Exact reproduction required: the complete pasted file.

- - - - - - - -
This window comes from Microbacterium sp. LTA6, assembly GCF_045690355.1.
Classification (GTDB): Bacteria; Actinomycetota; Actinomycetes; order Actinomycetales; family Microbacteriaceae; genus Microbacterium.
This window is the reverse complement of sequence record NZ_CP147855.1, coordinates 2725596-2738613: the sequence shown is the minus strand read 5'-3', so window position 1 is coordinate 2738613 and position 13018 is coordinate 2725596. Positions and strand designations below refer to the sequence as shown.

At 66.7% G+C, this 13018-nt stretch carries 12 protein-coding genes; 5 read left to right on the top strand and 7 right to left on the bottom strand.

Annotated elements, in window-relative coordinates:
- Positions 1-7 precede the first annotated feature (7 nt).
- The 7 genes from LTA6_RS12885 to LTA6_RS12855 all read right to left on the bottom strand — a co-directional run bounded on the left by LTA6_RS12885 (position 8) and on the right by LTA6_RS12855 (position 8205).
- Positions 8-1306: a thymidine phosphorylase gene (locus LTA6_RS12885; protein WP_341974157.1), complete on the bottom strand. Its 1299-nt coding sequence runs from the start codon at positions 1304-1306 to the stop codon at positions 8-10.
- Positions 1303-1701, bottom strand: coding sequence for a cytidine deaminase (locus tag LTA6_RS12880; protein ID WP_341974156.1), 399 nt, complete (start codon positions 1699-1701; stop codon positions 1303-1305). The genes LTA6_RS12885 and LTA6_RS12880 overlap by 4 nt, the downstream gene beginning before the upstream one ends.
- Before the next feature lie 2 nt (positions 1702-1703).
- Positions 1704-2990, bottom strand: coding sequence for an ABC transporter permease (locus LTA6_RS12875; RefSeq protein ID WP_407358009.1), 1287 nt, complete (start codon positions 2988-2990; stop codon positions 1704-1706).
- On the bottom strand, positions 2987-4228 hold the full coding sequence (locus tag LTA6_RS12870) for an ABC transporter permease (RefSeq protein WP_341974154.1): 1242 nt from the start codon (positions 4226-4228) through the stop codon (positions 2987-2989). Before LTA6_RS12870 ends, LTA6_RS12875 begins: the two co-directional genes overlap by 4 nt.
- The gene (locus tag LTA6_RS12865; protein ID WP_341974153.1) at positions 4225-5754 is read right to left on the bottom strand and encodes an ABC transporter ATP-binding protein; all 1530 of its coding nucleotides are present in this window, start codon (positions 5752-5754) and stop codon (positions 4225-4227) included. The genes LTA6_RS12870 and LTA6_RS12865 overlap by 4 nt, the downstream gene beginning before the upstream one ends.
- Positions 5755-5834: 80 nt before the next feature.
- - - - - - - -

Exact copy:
This window comes from Microbacterium sp. LTA6, assembly GCF_045690355.1.
Classification (GTDB): Bacteria; Actinomycetota; Actinomycetes; order Actinomycetales; family Microbacteriaceae; genus Microbacterium.
This window is the reverse complement of sequence record NZ_CP147855.1, coordinates 2725596-2738613: the sequence shown is the minus strand read 5'-3', so window position 1 is coordinate 2738613 and position 13018 is coordinate 2725596. Positions and strand designations below refer to the sequence as shown.

At 66.7% G+C, this 13018-nt stretch carries 12 protein-coding genes; 5 read left to right on the top strand and 7 right to left on the bottom strand.

Annotated elements, in window-relative coordinates:
- Positions 1-7 precede the first annotated feature (7 nt).
- The 7 genes from LTA6_RS12885 to LTA6_RS12855 all read right to left on the bottom strand — a co-directional run bounded on the left by LTA6_RS12885 (position 8) and on the right by LTA6_RS12855 (position 8205).
- Positions 8-1306: a thymidine phosphorylase gene (locus LTA6_RS12885; protein WP_341974157.1), complete on the bottom strand. Its 1299-nt coding sequence runs from the start codon at positions 1304-1306 to the stop codon at positions 8-10.
- Positions 1303-1701, bottom strand: coding sequence for a cytidine deaminase (locus tag LTA6_RS12880; protein ID WP_341974156.1), 399 nt, complete (start codon positions 1699-1701; stop codon positions 1303-1305). The genes LTA6_RS12885 and LTA6_RS12880 overlap by 4 nt, the downstream gene beginning before the upstream one ends.
- Before the next feature lie 2 nt (positions 1702-1703).
- Positions 1704-2990, bottom strand: coding sequence for an ABC transporter permease (locus LTA6_RS12875; RefSeq protein ID WP_407358009.1), 1287 nt, complete (start codon positions 2988-2990; stop codon positions 1704-1706).
- On the bottom strand, positions 2987-4228 hold the full coding sequence (locus tag LTA6_RS12870) for an ABC transporter permease (RefSeq protein WP_341974154.1): 1242 nt from the start codon (positions 4226-4228) through the stop codon (positions 2987-2989). Before LTA6_RS12870 ends, LTA6_RS12875 begins: the two co-directional genes overlap by 4 nt.
- The gene (locus tag LTA6_RS12865; protein ID WP_341974153.1) at positions 4225-5754 is read right to left on the bottom strand and encodes an ABC transporter ATP-binding protein; all 1530 of its coding nucleotides are present in this window, start codon (positions 5752-5754) and stop codon (positions 4225-4227) included. The genes LTA6_RS12870 and LTA6_RS12865 overlap by 4 nt, the downstream gene beginning before the upstream one ends.
- Positions 5755-5834: 80 nt before the next feature.